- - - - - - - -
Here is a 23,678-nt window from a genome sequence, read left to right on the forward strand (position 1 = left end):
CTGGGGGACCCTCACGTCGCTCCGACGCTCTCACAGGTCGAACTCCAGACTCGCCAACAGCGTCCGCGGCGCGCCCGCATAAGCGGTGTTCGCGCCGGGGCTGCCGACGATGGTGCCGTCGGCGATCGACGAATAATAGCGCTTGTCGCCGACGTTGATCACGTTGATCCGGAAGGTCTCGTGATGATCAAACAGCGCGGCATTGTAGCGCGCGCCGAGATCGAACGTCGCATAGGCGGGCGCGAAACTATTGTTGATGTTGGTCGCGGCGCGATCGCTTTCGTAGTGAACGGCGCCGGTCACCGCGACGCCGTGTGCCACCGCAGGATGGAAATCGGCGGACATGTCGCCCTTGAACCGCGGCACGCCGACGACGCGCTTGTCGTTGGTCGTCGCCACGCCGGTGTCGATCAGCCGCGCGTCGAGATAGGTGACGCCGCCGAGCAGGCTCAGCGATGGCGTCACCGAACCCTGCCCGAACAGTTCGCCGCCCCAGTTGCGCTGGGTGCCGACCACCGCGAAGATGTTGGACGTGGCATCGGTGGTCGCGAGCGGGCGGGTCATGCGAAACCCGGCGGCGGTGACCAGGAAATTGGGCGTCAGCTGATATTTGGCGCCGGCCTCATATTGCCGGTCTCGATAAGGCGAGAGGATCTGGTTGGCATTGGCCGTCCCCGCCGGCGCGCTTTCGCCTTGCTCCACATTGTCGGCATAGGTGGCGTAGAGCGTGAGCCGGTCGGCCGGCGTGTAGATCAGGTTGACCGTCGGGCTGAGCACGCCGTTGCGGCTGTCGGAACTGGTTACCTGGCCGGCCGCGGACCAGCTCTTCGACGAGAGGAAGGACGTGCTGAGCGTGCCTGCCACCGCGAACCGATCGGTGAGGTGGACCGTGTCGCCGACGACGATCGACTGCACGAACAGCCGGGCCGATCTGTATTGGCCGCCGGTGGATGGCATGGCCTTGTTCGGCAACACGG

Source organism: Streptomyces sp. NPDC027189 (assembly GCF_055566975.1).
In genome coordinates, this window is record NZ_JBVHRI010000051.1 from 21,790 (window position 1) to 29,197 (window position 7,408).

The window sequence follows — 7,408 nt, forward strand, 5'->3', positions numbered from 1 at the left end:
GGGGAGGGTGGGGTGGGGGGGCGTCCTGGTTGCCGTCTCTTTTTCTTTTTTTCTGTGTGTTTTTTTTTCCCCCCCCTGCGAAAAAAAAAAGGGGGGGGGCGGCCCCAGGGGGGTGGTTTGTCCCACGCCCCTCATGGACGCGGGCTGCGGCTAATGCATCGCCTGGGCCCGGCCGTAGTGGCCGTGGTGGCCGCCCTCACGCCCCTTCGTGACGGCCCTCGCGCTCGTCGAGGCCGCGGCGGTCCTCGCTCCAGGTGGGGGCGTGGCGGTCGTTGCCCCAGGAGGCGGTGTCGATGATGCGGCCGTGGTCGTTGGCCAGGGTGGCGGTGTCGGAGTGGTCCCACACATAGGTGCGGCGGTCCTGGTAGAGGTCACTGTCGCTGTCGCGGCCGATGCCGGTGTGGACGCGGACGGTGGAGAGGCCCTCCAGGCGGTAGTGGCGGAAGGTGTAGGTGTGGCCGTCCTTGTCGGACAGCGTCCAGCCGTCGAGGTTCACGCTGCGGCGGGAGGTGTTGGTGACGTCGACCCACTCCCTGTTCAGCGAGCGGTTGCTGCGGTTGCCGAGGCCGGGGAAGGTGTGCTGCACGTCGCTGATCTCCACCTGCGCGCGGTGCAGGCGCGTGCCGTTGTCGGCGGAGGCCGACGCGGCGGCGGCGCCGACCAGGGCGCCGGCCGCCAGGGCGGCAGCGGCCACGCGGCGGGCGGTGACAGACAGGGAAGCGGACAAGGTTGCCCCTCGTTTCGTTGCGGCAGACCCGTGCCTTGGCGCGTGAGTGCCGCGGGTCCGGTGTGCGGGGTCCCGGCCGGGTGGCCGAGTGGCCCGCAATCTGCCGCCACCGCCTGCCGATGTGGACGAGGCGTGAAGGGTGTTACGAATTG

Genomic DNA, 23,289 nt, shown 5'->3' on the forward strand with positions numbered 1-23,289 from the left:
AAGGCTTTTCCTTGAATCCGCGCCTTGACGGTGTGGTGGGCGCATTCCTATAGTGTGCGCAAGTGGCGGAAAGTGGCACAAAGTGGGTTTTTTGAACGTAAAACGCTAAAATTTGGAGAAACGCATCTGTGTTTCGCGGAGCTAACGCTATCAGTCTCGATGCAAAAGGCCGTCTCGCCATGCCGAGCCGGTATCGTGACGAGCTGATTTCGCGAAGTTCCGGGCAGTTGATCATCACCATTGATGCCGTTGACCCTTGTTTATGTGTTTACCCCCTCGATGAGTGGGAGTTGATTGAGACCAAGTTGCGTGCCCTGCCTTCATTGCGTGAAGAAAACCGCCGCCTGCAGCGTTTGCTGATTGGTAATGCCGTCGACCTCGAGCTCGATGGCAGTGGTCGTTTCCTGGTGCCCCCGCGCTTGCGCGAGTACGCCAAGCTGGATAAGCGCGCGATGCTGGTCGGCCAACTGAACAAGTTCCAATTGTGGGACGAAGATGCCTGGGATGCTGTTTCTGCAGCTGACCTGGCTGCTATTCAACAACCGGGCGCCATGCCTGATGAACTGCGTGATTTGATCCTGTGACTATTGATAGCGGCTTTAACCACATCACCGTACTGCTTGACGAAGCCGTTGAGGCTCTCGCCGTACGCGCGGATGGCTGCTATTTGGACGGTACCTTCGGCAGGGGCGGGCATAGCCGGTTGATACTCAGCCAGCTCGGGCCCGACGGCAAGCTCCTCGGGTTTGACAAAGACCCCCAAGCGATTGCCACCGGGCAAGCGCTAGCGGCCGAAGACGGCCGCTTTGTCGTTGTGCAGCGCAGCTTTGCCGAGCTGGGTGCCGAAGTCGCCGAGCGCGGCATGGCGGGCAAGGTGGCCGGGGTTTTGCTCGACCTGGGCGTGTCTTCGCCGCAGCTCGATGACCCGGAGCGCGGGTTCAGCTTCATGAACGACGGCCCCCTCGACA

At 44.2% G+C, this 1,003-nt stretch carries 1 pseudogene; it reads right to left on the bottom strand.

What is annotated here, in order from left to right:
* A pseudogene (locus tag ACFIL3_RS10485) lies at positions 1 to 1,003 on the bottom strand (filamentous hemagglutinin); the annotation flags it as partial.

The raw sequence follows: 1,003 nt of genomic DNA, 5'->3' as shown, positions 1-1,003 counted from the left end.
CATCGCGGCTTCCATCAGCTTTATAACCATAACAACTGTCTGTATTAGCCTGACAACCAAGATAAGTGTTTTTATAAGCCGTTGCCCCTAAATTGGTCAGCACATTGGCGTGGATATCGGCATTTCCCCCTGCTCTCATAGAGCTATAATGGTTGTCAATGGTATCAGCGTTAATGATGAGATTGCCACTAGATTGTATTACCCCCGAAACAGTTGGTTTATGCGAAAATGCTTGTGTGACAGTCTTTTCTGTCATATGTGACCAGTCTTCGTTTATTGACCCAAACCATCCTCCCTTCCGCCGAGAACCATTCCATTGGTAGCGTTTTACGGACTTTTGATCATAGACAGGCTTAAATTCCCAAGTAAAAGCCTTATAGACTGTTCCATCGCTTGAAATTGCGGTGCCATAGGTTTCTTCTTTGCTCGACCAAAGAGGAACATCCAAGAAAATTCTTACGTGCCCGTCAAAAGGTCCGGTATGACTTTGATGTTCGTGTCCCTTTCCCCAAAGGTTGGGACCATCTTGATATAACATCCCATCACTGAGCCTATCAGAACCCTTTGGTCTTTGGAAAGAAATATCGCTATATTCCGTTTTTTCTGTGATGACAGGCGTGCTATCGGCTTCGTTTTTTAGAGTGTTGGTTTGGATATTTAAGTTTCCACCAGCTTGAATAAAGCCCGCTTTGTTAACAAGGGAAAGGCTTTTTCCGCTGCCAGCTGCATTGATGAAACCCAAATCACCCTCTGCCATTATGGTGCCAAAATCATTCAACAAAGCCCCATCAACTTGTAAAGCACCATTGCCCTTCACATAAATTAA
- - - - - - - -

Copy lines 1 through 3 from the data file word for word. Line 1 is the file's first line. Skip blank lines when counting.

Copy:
Here is a 23,678-nt window from a genome sequence, read left to right on the forward strand (position 1 = left end):
CTGGGGGACCCTCACGTCGCTCCGACGCTCTCACAGGTCGAACTCCAGACTCGCCAACAGCGTCCGCGGCGCGCCCGCATAAGCGGTGTTCGCGCCGGGGCTGCCGACGATGGTGCCGTCGGCGATCGACGAATAATAGCGCTTGTCGCCGACGTTGATCACGTTGATCCGGAAGGTCTCGTGATGATCAAACAGCGCGGCATTGTAGCGCGCGCCGAGATCGAACGTCGCATAGGCGGGCGCGAAACTATTGTTGATGTTGGTCGCGGCGCGATCGCTTTCGTAGTGAACGGCGCCGGTCACCGCGACGCCGTGTGCCACCGCAGGATGGAAATCGGCGGACATGTCGCCCTTGAACCGCGGCACGCCGACGACGCGCTTGTCGTTGGTCGTCGCCACGCCGGTGTCGATCAGCCGCGCGTCGAGATAGGTGACGCCGCCGAGCAGGCTCAGCGATGGCGTCACCGAACCCTGCCCGAACAGTTCGCCGCCCCAGTTGCGCTGGGTGCCGACCACCGCGAAGATGTTGGACGTGGCATCGGTGGTCGCGAGCGGGCGGGTCATGCGAAACCCGGCGGCGGTGACCAGGAAATTGGGCGTCAGCTGATATTTGGCGCCGGCCTCATATTGCCGGTCTCGATAAGGCGAGAGGATCTGGTTGGCATTGGCCGTCCCCGCCGGCGCGCTTTCGCCTTGCTCCACATTGTCGGCATAGGTGGCGTAGAGCGTGAGCCGGTCGGCCGGCGTGTAGATCAGGTTGACCGTCGGGCTGAGCACGCCGTTGCGGCTGTCGGAACTGGTTACCTGGCCGGCCGCGGACCAGCTCTTCGACGAGAGGAAGGACGTGCTGAGCGTGCCTGCCACCGCGAACCGATCGGTGAGGTGGACCGTGTCGCCGACGACGATCGACTGCACGAACAGCCGGGCCGATCTGTATTGGCCGCCGGTGGATGGCATGGCCTTGTTCGGCAACACGG

Source organism: Streptomyces sp. NPDC027189 (assembly GCF_055566975.1).